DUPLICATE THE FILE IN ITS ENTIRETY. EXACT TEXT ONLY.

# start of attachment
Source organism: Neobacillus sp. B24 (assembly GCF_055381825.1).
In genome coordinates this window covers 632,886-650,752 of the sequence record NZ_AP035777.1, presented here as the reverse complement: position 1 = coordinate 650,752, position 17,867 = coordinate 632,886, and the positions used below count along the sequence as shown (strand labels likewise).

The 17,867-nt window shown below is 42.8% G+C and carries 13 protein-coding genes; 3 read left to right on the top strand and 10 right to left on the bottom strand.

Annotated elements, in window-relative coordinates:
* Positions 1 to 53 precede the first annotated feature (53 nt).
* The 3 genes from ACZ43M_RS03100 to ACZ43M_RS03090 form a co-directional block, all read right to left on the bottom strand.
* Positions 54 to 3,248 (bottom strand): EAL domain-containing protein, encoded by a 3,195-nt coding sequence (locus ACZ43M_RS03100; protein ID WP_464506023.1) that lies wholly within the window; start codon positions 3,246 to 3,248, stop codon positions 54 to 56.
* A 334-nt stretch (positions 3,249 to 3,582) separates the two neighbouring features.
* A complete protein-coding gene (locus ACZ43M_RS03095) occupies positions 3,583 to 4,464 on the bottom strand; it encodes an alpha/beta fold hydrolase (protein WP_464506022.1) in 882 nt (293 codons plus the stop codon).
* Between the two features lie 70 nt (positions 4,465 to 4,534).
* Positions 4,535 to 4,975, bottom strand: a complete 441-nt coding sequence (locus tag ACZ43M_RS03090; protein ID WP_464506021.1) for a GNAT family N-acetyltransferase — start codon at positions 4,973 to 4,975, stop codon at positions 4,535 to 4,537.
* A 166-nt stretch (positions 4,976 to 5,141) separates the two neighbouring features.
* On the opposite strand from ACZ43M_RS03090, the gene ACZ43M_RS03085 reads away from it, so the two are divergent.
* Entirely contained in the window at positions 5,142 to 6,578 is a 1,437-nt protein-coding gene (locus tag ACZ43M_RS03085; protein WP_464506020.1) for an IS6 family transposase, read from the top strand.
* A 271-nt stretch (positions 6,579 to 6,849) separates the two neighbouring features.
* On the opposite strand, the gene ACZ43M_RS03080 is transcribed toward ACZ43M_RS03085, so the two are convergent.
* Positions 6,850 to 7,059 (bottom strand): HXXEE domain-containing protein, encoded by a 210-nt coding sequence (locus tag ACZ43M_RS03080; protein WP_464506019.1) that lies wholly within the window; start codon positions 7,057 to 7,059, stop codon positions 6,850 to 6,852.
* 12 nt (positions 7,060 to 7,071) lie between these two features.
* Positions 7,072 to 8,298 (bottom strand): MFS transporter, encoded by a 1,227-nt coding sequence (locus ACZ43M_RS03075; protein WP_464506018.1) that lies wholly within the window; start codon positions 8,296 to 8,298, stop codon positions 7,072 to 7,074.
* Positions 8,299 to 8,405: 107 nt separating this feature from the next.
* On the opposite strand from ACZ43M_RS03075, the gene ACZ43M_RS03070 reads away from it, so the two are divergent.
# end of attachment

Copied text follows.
Source organism: Neobacillus sp. B24 (assembly GCF_055381825.1).
In genome coordinates this window covers 632,886-650,752 of the sequence record NZ_AP035777.1, presented here as the reverse complement: position 1 = coordinate 650,752, position 17,867 = coordinate 632,886, and the positions used below count along the sequence as shown (strand labels likewise).

The 17,867-nt window shown below is 42.8% G+C and carries 13 protein-coding genes; 3 read left to right on the top strand and 10 right to left on the bottom strand.

Annotated elements, in window-relative coordinates:
* Positions 1 to 53 precede the first annotated feature (53 nt).
* The 3 genes from ACZ43M_RS03100 to ACZ43M_RS03090 form a co-directional block, all read right to left on the bottom strand.
* Positions 54 to 3,248 (bottom strand): EAL domain-containing protein, encoded by a 3,195-nt coding sequence (locus ACZ43M_RS03100; protein ID WP_464506023.1) that lies wholly within the window; start codon positions 3,246 to 3,248, stop codon positions 54 to 56.
* A 334-nt stretch (positions 3,249 to 3,582) separates the two neighbouring features.
* A complete protein-coding gene (locus ACZ43M_RS03095) occupies positions 3,583 to 4,464 on the bottom strand; it encodes an alpha/beta fold hydrolase (protein WP_464506022.1) in 882 nt (293 codons plus the stop codon).
* Between the two features lie 70 nt (positions 4,465 to 4,534).
* Positions 4,535 to 4,975, bottom strand: a complete 441-nt coding sequence (locus tag ACZ43M_RS03090; protein ID WP_464506021.1) for a GNAT family N-acetyltransferase — start codon at positions 4,973 to 4,975, stop codon at positions 4,535 to 4,537.
* A 166-nt stretch (positions 4,976 to 5,141) separates the two neighbouring features.
* On the opposite strand from ACZ43M_RS03090, the gene ACZ43M_RS03085 reads away from it, so the two are divergent.
* Entirely contained in the window at positions 5,142 to 6,578 is a 1,437-nt protein-coding gene (locus tag ACZ43M_RS03085; protein WP_464506020.1) for an IS6 family transposase, read from the top strand.
* A 271-nt stretch (positions 6,579 to 6,849) separates the two neighbouring features.
* On the opposite strand, the gene ACZ43M_RS03080 is transcribed toward ACZ43M_RS03085, so the two are convergent.
* Positions 6,850 to 7,059 (bottom strand): HXXEE domain-containing protein, encoded by a 210-nt coding sequence (locus tag ACZ43M_RS03080; protein WP_464506019.1) that lies wholly within the window; start codon positions 7,057 to 7,059, stop codon positions 6,850 to 6,852.
* 12 nt (positions 7,060 to 7,071) lie between these two features.
* Positions 7,072 to 8,298 (bottom strand): MFS transporter, encoded by a 1,227-nt coding sequence (locus ACZ43M_RS03075; protein WP_464506018.1) that lies wholly within the window; start codon positions 8,296 to 8,298, stop codon positions 7,072 to 7,074.
* Positions 8,299 to 8,405: 107 nt separating this feature from the next.
* On the opposite strand from ACZ43M_RS03075, the gene ACZ43M_RS03070 reads away from it, so the two are divergent.